Borrower will have to pay additional interest for three months by either increasing the amount per instalment or number of instalments.
All the banks have announced their individual process for availing moratorium. Check your bank’s website/ call their customer support, for updated information.
Q. Should I opt for the moratorium?
If you have enough cash flow, it is advised not to avail of this moratorium. Opt for it only if you are facing a cash flow problem.
Q. How do I opt for the moratorium?
If you want to opt for the 3-month moratorium on your EMIs, then you will have to intimate the bank instructing the same. If you have given a standing instruction (SI) to the bank to debit the EMI every month, then if you have funds in your savings account, money will continue to get debited towards EMI payments.
Deferment of Interest on Working Capital Facilities
In respect of working capital facilities sanctioned in the form of cash credit/overdraft, lending institutions have been permitted to defer the recovery of interest applied in respect of all such facilities during the period from March 1, 2020 upto May 31, 2020.
The accumulated accrued interest shall be recovered immediately after the completion of the aforesaid period.
Revision in the definition of “MSME”: Definition of “MSMEs” will be revised by revising the investment limits upwards and adding an additional criteria of turnover. Further, distinction between the manufacturing and service sector will be eliminated.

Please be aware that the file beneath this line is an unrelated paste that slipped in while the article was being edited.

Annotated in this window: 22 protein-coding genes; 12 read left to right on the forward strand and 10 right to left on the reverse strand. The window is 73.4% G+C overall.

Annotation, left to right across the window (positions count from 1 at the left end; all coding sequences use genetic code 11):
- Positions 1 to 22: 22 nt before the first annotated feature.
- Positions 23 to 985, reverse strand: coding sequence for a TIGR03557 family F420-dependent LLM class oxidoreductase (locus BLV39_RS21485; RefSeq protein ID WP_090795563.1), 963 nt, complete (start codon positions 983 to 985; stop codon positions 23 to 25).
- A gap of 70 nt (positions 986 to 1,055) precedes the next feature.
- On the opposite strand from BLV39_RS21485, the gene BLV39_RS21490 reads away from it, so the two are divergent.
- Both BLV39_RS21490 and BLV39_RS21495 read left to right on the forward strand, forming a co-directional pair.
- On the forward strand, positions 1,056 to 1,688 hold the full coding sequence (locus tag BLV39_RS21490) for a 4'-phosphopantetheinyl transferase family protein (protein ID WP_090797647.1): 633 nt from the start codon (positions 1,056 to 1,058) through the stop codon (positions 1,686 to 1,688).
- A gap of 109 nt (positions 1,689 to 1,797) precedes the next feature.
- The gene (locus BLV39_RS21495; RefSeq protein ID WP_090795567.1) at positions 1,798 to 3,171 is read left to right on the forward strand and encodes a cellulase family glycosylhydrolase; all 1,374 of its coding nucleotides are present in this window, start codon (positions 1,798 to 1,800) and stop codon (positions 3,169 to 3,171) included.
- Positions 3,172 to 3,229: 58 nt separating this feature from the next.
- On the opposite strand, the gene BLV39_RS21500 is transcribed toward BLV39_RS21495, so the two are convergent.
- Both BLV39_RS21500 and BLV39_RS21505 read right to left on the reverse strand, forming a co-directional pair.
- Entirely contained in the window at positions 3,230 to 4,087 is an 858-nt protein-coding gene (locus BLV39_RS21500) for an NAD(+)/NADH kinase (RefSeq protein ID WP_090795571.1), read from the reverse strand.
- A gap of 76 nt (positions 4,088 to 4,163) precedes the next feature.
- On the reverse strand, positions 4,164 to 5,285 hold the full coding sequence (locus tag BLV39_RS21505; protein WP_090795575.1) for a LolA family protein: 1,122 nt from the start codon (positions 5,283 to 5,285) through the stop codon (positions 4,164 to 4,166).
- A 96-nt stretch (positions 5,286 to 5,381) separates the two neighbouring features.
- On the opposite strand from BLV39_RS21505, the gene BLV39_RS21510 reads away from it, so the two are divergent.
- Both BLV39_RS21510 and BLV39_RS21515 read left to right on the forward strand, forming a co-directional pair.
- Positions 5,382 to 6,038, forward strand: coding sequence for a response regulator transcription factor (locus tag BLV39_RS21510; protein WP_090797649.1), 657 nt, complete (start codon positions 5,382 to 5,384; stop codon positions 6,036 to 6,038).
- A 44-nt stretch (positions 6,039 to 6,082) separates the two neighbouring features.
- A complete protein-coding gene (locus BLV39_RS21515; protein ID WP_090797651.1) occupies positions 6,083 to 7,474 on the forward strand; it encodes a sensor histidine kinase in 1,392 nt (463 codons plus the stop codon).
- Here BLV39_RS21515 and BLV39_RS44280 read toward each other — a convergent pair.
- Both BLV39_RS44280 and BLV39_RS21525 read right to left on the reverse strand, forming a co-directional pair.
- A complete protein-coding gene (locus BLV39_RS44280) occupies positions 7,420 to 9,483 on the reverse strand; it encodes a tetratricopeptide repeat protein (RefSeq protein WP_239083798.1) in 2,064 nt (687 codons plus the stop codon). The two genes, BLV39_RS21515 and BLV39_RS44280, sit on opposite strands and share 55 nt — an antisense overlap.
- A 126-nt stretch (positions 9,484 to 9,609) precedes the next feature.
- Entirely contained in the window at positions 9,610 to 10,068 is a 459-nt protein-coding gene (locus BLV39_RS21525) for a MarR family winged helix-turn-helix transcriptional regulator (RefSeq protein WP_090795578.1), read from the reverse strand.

Collateral-free Automatic Loans for businesses (including MSMEs):
Q. What do we mean by collateral free automatic loans for businesses?
A collateral free loan means that borrowers do not have to offer any asset or pledge collateral to borrow against it. Under this scheme, no fresh collateral will be required.
Q. How much outstanding credit will it cover?
The emergency credit line being extended by banks and NBFCs to businesses and MSMEs will cover up to almost 20 percent of their outstanding credit, as of February 29, 2020.
Q. Who will be able to avail it?
Borrowers with up to Rs. 25 crore outstanding and Rs. 100 crore turnover will be able to avail it.
Q. What will be the tenure and rate of interest of these loans?
These loans will have 4 year tenure and interest rates will be capped. The moratorium will last for 12 months.
Q. What is the last date for availing this scheme?
This scheme can be availed till October 31, 2020.
Q. What are the other benefits of this scheme?
There will be 100% credit guarantee cover to banks and NBFCs on principal and interest and no guarantee fee will be required.
Notes from Finance Minister, Ms. Nirmala Sitharaman’s speech on 17-05-2020
No fresh insolvency proceedings under the Insolvency and Bankruptcy Code, 2016 (“Code”) will be initiated up to one year.
The minimum threshold to initiate insolvency proceedings under the Code has been raised to Rs. 1 crore as compared to the existing threshold of Rs. 1 lakh.
Coronavirus-related debt will be excluded from the definition of “default” under the Code. What constitutes as “coronavirus-related debt” will be clarified by the Government of India by subsequent notifications.
For MSMEs, a special insolvency resolution framework will be notified under Section 240A of the Code.
Where to go next?
Customers should immediately contact their respective concerned banks for obtaining further information on the relief measures for which they may be eligible.
Aakash Agarwal is a final year student of Bachelor of Legal Science (BLS) & Bachelor of Law (LLB) at Government Law College, Mumbai.